Tuesday, August 14, 2007

Is it your fault or 'theirs'?

I have just read in disbelief about a clown booked to perform in Leeds for Tesco. He has recently been prevented from getting insurance unless he stops using a bubble machine in case it drips soap on the ground and someone slips. Now he has been banned from using any balloons because 'some children may be allergic to latex'. Have you ever heard of a latex allergy from a distant balloon? Why has an allergy affecting about 2 people taking precendence over the remaing 99.99% of kids enjoying a show containing balloons? Maybe someone is allergic to the clown's face paint. I'll bet a few people have died or injured themselves laughing. Should this mean all entertainment must stop?

This post isn't about saving a clown. It is a wider issue. If people get drunk and cause trouble it is the fault of the pub for selling alcohol! There is regularly uproar about violent computer games, and more specifically recently about the setting of such violence in Manchester Cathedral. The authors claim it is just a fantasy and is not real - so its OK. Problem is now graphics and consoles are improving games are starting to look and feel much more realistic. To pass levels on games you have to keep trying, and honing your gut reactions to beat your opponents and win. After a day playing Ridge Racer I actually find myself thinking about taking corners much faster in my real car. I have decided to stop playing the game because it could put me in danger. Most other people would probably not be so sensible, and would practice in the real car so they could improve on the game. But because of this should the game be banned from the public? Is it the game author's fault for encourauging dangerous driving in a game where there are not the same consequences?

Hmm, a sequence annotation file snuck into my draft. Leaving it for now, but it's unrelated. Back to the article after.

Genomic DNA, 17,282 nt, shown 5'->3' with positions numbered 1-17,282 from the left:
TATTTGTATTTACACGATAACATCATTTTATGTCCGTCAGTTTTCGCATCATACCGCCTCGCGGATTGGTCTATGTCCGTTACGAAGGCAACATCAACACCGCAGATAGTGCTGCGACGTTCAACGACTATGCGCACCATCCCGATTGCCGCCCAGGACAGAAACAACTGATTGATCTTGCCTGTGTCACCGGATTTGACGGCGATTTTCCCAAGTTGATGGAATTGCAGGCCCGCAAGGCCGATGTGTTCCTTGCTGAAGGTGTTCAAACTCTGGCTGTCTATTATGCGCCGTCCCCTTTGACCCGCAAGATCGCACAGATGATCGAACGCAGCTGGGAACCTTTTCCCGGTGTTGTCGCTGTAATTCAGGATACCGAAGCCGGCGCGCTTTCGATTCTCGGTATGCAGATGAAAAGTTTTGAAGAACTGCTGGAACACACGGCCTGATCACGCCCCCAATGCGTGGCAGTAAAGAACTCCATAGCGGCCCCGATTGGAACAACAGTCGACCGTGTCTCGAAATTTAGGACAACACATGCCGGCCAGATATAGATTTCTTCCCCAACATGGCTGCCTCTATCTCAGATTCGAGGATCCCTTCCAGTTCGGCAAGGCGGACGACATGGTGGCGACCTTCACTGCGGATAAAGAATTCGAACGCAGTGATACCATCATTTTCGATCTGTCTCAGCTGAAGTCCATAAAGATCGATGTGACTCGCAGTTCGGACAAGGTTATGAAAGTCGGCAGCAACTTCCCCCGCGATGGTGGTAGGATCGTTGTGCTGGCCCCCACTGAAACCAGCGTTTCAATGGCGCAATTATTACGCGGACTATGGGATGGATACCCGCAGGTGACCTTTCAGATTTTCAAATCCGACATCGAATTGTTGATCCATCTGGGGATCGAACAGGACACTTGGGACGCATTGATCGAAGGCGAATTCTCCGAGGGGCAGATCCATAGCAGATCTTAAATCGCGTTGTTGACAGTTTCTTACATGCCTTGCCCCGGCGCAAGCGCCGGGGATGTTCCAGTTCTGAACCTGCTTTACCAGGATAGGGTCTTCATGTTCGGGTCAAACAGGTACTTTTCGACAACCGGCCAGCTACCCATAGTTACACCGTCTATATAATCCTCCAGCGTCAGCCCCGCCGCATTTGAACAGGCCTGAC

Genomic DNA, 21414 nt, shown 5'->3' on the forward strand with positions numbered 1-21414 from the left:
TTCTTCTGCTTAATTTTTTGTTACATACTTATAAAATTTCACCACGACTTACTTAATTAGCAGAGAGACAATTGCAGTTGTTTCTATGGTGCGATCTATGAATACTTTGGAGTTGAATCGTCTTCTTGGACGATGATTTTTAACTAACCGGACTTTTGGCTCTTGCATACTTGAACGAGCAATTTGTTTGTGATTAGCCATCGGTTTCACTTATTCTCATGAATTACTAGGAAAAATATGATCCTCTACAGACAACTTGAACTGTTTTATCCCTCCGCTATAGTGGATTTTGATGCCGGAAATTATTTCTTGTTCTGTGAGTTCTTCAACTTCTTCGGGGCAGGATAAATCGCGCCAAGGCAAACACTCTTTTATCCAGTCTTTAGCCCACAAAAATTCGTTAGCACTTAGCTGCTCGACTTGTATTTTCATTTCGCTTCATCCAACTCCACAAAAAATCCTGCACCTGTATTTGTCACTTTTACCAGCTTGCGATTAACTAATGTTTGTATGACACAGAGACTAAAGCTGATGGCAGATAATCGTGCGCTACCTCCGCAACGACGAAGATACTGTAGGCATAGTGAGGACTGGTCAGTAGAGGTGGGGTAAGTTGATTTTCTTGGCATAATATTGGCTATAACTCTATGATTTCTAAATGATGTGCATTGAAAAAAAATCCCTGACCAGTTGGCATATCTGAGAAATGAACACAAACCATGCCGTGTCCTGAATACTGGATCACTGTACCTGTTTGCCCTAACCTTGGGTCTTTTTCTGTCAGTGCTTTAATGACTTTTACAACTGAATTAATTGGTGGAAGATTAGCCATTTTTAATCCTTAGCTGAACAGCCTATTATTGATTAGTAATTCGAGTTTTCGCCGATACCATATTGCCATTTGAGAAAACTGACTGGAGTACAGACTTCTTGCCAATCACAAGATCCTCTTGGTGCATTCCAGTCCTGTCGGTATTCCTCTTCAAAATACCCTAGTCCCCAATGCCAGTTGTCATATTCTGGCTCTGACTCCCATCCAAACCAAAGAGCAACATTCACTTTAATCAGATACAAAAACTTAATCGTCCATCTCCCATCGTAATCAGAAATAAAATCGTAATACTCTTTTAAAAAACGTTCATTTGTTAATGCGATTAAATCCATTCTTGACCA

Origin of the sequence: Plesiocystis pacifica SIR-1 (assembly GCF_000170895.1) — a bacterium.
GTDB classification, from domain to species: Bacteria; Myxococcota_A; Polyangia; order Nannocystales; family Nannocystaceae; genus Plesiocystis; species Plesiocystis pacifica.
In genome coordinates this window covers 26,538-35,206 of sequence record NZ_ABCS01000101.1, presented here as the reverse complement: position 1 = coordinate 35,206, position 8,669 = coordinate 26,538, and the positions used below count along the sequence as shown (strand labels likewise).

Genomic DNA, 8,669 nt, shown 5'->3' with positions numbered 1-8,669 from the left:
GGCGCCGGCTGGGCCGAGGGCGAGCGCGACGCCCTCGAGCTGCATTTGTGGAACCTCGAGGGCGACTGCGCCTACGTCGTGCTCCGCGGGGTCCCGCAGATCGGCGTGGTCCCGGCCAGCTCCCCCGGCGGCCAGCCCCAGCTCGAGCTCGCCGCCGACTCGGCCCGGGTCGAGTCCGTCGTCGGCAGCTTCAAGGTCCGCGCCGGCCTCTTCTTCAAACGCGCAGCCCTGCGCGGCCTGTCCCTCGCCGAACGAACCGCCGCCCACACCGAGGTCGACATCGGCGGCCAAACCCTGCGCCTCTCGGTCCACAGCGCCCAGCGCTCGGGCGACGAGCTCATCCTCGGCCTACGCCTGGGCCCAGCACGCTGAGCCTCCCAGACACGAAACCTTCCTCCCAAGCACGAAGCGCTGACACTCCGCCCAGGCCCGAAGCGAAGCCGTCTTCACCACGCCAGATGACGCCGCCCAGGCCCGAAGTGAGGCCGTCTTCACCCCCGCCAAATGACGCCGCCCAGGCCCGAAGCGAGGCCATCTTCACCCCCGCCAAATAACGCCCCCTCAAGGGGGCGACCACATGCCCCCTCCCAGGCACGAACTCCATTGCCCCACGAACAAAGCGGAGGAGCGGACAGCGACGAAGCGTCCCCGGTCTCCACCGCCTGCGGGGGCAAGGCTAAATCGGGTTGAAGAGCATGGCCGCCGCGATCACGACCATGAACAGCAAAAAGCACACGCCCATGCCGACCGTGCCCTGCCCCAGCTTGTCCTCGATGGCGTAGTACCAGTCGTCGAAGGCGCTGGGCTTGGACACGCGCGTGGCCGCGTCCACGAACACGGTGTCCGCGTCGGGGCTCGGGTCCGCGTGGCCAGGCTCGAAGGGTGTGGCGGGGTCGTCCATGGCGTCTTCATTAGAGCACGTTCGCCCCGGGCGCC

Additionally the Lords committee has recently published a good report into the future of personal safety on the internet. I like it because one of the key points they attack is current software 'license' agreements. For some reason the person who created the software is not responsible for all the flaws in the software. It is my fault for running the software! Also they suggest holding Internet Service Providers responsible for viruses etc sent from their network. I actually don't agree with this - the person responsible in my view is the one who created the virus. Any changes to make net users reliably traceable in the real world would let us nail em up!

When I buy a car do I have to sign a license? If, for example, there is a fault with all BMWs that a wheel falls off at 80mph and kills the driver would such an agreement exempt the designers from responsibility for the fault? I think the charge would be corporate manslaughter earning someone a jail term.

These issues I have mentioned are all very different issues that may seem unrelated, but my point is about who is responsible for how much? Where does a supplier's responsibility end and a consumer's responsibility start?

Can someone sell me software that exposes my credit card details to the world without me being aware and it not be their fault? Can someone sell me a program to hone my reactions to make me a more dangerous driver and claim it is my fault for using it and applying it to my real life? Can an unusual allergic reaction in one person be enough to ban all balloons from the country? Or should that person expect a clown to have balloons and avoid his show?

You know now this is composed I realise I have already written a post about this same issue. I called it Religion and racism about the racism row with Shilpa Shetty on Celeb Big Brother.

Someone in government needs to take this issue on board and establish some uniform guidance that can be applied across the board. Exactly where does a supplier's or consumer's responsibility begin and end?

Shockingly I can't begin to answer that off the top of my head. Information Technology rules are definitely too soft on supplier's. The Lords report hit that nail on the head! I also feel broadcasting rules are too hard on their supplier's. Might come back to this one.

Perhaps the answer is nowhere - both are responsible. But we need to keep the compensation lawyers on a leash! Maybe compensation laws are partly responsible for this problem?!


No comments: